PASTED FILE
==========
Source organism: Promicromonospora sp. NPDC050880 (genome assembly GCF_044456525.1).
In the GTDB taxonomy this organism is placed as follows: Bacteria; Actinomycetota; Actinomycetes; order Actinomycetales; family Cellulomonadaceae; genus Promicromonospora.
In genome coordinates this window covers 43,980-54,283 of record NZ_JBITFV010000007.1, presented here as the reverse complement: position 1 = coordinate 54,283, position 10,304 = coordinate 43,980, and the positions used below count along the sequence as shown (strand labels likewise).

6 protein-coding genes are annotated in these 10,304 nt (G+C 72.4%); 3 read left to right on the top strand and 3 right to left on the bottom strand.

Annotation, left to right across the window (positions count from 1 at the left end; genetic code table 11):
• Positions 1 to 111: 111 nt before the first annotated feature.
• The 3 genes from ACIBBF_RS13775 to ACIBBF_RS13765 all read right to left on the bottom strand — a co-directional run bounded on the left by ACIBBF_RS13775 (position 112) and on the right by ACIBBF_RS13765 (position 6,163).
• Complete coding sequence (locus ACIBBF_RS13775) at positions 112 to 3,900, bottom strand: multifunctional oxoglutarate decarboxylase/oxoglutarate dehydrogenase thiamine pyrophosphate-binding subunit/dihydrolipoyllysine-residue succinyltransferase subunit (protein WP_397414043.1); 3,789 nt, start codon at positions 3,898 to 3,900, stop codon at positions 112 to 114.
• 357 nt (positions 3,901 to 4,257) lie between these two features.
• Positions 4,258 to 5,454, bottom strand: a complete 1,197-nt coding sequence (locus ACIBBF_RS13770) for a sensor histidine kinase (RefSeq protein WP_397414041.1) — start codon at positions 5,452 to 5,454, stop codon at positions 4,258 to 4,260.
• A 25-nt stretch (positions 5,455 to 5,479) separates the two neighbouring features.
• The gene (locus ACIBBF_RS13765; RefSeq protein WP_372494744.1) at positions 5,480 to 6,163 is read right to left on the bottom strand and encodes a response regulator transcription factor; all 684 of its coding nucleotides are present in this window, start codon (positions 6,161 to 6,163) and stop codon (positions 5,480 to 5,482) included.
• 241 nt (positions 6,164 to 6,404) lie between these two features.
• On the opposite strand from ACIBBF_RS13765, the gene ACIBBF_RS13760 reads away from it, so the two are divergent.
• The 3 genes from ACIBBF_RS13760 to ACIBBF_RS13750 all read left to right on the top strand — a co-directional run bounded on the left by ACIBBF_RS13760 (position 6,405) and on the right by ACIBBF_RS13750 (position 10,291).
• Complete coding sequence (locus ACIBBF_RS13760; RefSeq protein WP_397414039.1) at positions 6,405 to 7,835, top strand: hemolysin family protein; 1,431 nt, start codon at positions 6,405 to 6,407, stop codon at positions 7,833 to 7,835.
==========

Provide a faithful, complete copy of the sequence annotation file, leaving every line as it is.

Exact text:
Source organism: Promicromonospora sp. NPDC050880 (genome assembly GCF_044456525.1).
In the GTDB taxonomy this organism is placed as follows: Bacteria; Actinomycetota; Actinomycetes; order Actinomycetales; family Cellulomonadaceae; genus Promicromonospora.
In genome coordinates this window covers 43,980-54,283 of record NZ_JBITFV010000007.1, presented here as the reverse complement: position 1 = coordinate 54,283, position 10,304 = coordinate 43,980, and the positions used below count along the sequence as shown (strand labels likewise).

6 protein-coding genes are annotated in these 10,304 nt (G+C 72.4%); 3 read left to right on the top strand and 3 right to left on the bottom strand.

Annotation, left to right across the window (positions count from 1 at the left end; genetic code table 11):
• Positions 1 to 111: 111 nt before the first annotated feature.
• The 3 genes from ACIBBF_RS13775 to ACIBBF_RS13765 all read right to left on the bottom strand — a co-directional run bounded on the left by ACIBBF_RS13775 (position 112) and on the right by ACIBBF_RS13765 (position 6,163).
• Complete coding sequence (locus ACIBBF_RS13775) at positions 112 to 3,900, bottom strand: multifunctional oxoglutarate decarboxylase/oxoglutarate dehydrogenase thiamine pyrophosphate-binding subunit/dihydrolipoyllysine-residue succinyltransferase subunit (protein WP_397414043.1); 3,789 nt, start codon at positions 3,898 to 3,900, stop codon at positions 112 to 114.
• 357 nt (positions 3,901 to 4,257) lie between these two features.
• Positions 4,258 to 5,454, bottom strand: a complete 1,197-nt coding sequence (locus ACIBBF_RS13770) for a sensor histidine kinase (RefSeq protein WP_397414041.1) — start codon at positions 5,452 to 5,454, stop codon at positions 4,258 to 4,260.
• A 25-nt stretch (positions 5,455 to 5,479) separates the two neighbouring features.
• The gene (locus ACIBBF_RS13765; RefSeq protein WP_372494744.1) at positions 5,480 to 6,163 is read right to left on the bottom strand and encodes a response regulator transcription factor; all 684 of its coding nucleotides are present in this window, start codon (positions 6,161 to 6,163) and stop codon (positions 5,480 to 5,482) included.
• 241 nt (positions 6,164 to 6,404) lie between these two features.
• On the opposite strand from ACIBBF_RS13765, the gene ACIBBF_RS13760 reads away from it, so the two are divergent.
• The 3 genes from ACIBBF_RS13760 to ACIBBF_RS13750 all read left to right on the top strand — a co-directional run bounded on the left by ACIBBF_RS13760 (position 6,405) and on the right by ACIBBF_RS13750 (position 10,291).
• Complete coding sequence (locus ACIBBF_RS13760; RefSeq protein WP_397414039.1) at positions 6,405 to 7,835, top strand: hemolysin family protein; 1,431 nt, start codon at positions 6,405 to 6,407, stop codon at positions 7,833 to 7,835.